A month after this horrific incident, an 11-member committee headed by M.P. Bezbaruah, a member of the North-Eastern Council, a government agency, was formed. It submitted its report in July. The report suggested that the use of derogatory terms for people from the north-eastern region be made a crime. It also observed that the law enforcement agencies were unable to take action against such crimes in the absence of a specific law against them. Apart from the rising violence against people from the north-eastern region, incidents of moral policing and censoring of cultural practices of these people have been reported in Delhi and Bangalore.

Rituparna Borah, a queer feminist activist who hails from Assam and has lived in Delhi for the past 15 years, said: “There is an overall atmosphere of hate and intolerance, which is only intensifying. With a right-wing government in power, the fascist forces have only become more powerful and intolerant of any form of cultural diversity. This is manifested in the attitudes towards people from the north-east.”

She told Frontline that various forms of moral policing were deployed against women from north-eastern India, both from within the community and by outsiders. She observed that there was an increasing tendency among people from the north-eastern region to fit into the mainstream when they come to big cities such as Delhi. She said: “There are various ways in which landlords in Delhi exert vigilantism vis-a-vis the cultural norms of people from the north-east. This is only steadily increasing. For example, the food that people from the north-east eat is considered bizarre. Then there is the stereotype of girls from the north-east as being loose and wearing improper clothes. There is a lot of policing around this, too. What is happening now is that people from within the community are also doing a lot of self-censorship and are internalising this kind of policing. There are attempts by the people to assimilate into the north Indian culture. I have heard women saying that we should try to speak good Hindi and not wear short clothes. This is a dangerous trend as it only shows a lack of respect for diversity and only helps in the Hindutva project of creating a uniform country. The Hindu right wing has a specific problem with women from the north-east who are seen as not conforming to the stereotype of the mother and the wife and transgress the boundaries of roles fixed by them in the Hindutva discourse. Also, one needs to note here that the community itself begins to do a lot of self-censoring and policing on women who are seen as transgressing the bounds of social norms.”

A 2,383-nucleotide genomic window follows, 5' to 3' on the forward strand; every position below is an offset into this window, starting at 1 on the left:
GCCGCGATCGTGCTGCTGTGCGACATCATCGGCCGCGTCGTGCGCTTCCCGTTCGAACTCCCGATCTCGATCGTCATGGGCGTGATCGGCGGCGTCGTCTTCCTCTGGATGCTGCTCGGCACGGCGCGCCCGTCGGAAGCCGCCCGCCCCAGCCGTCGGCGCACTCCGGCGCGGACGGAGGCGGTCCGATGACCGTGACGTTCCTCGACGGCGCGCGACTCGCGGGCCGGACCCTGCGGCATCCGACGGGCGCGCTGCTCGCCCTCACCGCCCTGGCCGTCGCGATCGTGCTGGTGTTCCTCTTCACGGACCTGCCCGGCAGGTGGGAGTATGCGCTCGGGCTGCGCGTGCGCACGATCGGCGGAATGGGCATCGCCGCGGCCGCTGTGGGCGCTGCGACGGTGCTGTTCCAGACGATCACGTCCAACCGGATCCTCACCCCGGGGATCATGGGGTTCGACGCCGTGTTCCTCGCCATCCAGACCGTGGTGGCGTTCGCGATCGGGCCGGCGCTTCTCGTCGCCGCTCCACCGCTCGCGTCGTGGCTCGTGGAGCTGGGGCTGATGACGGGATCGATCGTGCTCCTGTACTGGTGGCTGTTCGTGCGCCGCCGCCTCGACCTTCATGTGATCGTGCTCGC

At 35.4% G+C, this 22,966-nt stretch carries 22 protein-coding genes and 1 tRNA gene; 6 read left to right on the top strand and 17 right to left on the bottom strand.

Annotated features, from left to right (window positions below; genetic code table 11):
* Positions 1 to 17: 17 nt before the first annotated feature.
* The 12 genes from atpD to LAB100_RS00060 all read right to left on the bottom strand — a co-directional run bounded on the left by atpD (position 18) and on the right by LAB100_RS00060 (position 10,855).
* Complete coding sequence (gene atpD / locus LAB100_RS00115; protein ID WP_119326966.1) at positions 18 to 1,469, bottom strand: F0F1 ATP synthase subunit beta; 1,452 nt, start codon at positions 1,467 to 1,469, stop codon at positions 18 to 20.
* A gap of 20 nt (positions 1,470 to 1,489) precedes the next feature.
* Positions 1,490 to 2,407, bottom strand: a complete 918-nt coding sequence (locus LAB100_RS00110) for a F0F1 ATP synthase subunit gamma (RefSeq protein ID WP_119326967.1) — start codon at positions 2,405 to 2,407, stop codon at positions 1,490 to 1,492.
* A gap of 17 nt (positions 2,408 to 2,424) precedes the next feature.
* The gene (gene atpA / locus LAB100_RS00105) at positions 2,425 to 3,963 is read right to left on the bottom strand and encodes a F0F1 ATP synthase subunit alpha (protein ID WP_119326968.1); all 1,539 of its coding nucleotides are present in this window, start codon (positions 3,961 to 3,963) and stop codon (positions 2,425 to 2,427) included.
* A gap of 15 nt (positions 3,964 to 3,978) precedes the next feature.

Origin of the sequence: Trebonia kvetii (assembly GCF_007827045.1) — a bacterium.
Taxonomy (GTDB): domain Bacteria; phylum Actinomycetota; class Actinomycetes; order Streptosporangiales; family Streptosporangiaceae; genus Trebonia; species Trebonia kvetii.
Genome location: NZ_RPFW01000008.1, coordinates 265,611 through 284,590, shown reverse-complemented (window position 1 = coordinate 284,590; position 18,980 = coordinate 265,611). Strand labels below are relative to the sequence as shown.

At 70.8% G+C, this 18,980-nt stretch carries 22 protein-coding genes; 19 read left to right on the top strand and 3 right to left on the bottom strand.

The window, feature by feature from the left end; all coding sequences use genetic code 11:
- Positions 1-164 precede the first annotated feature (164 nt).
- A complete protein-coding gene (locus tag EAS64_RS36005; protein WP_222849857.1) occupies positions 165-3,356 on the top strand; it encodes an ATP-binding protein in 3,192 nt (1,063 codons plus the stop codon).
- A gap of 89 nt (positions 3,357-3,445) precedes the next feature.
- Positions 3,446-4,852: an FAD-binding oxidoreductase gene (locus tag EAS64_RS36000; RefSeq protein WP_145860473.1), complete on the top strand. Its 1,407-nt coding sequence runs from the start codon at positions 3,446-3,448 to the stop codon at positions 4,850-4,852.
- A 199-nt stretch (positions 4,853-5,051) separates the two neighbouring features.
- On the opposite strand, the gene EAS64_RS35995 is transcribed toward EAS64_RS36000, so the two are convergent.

Rituparna Borah suggested possible ways of countering this problem: “The state has to provide protective measures and not just engage in a protectionist rhetoric about what women should not do. For instance, in Delhi there should be strict regulatory mechanisms against landlords who tend to abuse or harass women from the north-east. Also, we need to look within the community to resist forms of policing and discrimination against women who do not fit in.”

Swar Thounaojam, a Bangalore-based playwright from Manipur, who has also lived in Delhi, said there was a definite increase in incidents of violence and xenophobic tendencies against people from the north-eastern region. Institutional racism and everyday racism are highly entrenched in Delhi. The entrenchment is not new. The evolution of the racism in Delhi against north-easterners into highly violent and fatal acts of racism is a new phenomenon. In Bangalore, every day racism is on the rise. But institutional racism—at police stations, educational institutions, etc.,—is deeply entrenched and toxic. Many of these incidents have been reported in the media. But there are the unreported ones where the victims are mostly students and low-income members of the community, such as security guards, restaurant workers, and beauticians. In Bangalore, they get beaten up and molested regularly on the streets. Many walk back home from work late in the night and are victims of stabbing and mugging that are racist in nature. They are called chinky, ching chong, chowmein, or mary kom [This is a new development. Women from the north-east are called Mary Kom in a derogatory tone in Bangalore]. My north-eastern women friends get spat on regularly in a place called Koramangala in Bangalore.”

She added that moral policing of women from north-eastern India was highly visible. “Moral policing happens in different forms of micro-aggressions. In some educational institutions in Bangalore, there have been instances of some staff members telling students not to mingle with students from the north-east because ‘they are not proper people’ and are ‘wrong influences’ because ‘they wear improper clothes, eat stinky food, party too much’, etc. The social behaviour of north-eastern students is constantly picked on and used to demonise them— clothes, food, socialising—and this demonisation is used by the police to dispute genuine complaints of racist violence against them.”

She also highlighted the creation of a highly questionable “assimilation” programme by the Hindu right wing for people from the north-eastern region. She said: “The Hindu right wing exploits the helplessness of the migrant north-eastern community and creates dubious platforms of highly problematic assimilation programmes. One recent example is the north-eastern conclave organised by the BJP in Bangalore in October with the help of the north-eastern sampark cell [a BJP wing]. I went to observe it. BJP leaders uttered platitudes about national integration, but it was mainly a ‘join BJP’ campaign focussing on the recent racist attacks against people from the north-east in Bangalore. Union Minister of State for Home Kiren Rijiju made some apologist’s statements. He asked the people from the north-east to be model citizens so that no attack will happen against them and he insinuated that many victims might have brought the racist attacks upon themselves. For a conclave that claimed to be a platform for addressing issues faced by people from the north-east, no proper slot was allocated for questions. There was only a 15-minutes slot for a crowd of about 200 people. Even victims of recent attacks were not invited to air their grievances. Many people who came to the conclave realised it was a soft recruitment project for the BJP.”

http://www.frontline.in/cover-story/targeting-the-other/article6672263.ece

Related posts

Leave a Reply

%d bloggers like this: